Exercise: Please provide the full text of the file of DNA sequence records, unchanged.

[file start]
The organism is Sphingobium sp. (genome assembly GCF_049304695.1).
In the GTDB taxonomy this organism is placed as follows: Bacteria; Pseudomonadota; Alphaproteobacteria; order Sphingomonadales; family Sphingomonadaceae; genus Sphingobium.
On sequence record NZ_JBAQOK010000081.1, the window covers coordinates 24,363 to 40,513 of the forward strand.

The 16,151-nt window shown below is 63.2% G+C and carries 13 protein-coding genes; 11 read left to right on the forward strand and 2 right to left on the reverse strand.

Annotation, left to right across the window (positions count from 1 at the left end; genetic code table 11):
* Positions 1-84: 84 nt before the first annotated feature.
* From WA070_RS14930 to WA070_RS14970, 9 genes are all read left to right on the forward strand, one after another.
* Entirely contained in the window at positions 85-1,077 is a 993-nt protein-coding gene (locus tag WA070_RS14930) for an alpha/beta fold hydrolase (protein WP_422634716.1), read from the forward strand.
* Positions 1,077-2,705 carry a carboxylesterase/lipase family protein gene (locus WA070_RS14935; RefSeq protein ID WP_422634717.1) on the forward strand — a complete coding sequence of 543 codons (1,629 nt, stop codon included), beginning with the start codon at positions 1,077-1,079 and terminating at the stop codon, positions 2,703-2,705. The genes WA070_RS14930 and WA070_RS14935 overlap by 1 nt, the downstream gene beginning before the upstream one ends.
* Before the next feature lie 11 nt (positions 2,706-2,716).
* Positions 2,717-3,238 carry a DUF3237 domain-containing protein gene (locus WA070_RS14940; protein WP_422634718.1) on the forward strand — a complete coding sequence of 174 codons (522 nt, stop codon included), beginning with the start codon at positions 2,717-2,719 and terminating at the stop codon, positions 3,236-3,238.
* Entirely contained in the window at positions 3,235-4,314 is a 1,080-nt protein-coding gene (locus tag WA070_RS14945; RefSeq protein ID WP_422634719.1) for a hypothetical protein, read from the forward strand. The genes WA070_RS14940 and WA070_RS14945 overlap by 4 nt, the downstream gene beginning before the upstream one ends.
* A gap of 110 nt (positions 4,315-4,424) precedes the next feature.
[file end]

The organism is Sphingobium sp. (genome assembly GCF_049304695.1).
In the GTDB taxonomy this organism is placed as follows: Bacteria; Pseudomonadota; Alphaproteobacteria; order Sphingomonadales; family Sphingomonadaceae; genus Sphingobium.
On sequence record NZ_JBAQOK010000081.1, the window covers coordinates 24,363 to 40,513 of the forward strand.

The 16,151-nt window shown below is 63.2% G+C and carries 13 protein-coding genes; 11 read left to right on the forward strand and 2 right to left on the reverse strand.

Annotation, left to right across the window (positions count from 1 at the left end; genetic code table 11):
* Positions 1-84: 84 nt before the first annotated feature.
* From WA070_RS14930 to WA070_RS14970, 9 genes are all read left to right on the forward strand, one after another.
* Entirely contained in the window at positions 85-1,077 is a 993-nt protein-coding gene (locus tag WA070_RS14930) for an alpha/beta fold hydrolase (protein WP_422634716.1), read from the forward strand.
* Positions 1,077-2,705 carry a carboxylesterase/lipase family protein gene (locus WA070_RS14935; RefSeq protein ID WP_422634717.1) on the forward strand — a complete coding sequence of 543 codons (1,629 nt, stop codon included), beginning with the start codon at positions 1,077-1,079 and terminating at the stop codon, positions 2,703-2,705. The genes WA070_RS14930 and WA070_RS14935 overlap by 1 nt, the downstream gene beginning before the upstream one ends.
* Before the next feature lie 11 nt (positions 2,706-2,716).
* Positions 2,717-3,238 carry a DUF3237 domain-containing protein gene (locus WA070_RS14940; protein WP_422634718.1) on the forward strand — a complete coding sequence of 174 codons (522 nt, stop codon included), beginning with the start codon at positions 2,717-2,719 and terminating at the stop codon, positions 3,236-3,238.
* Entirely contained in the window at positions 3,235-4,314 is a 1,080-nt protein-coding gene (locus tag WA070_RS14945; RefSeq protein ID WP_422634719.1) for a hypothetical protein, read from the forward strand. The genes WA070_RS14940 and WA070_RS14945 overlap by 4 nt, the downstream gene beginning before the upstream one ends.
* A gap of 110 nt (positions 4,315-4,424) precedes the next feature.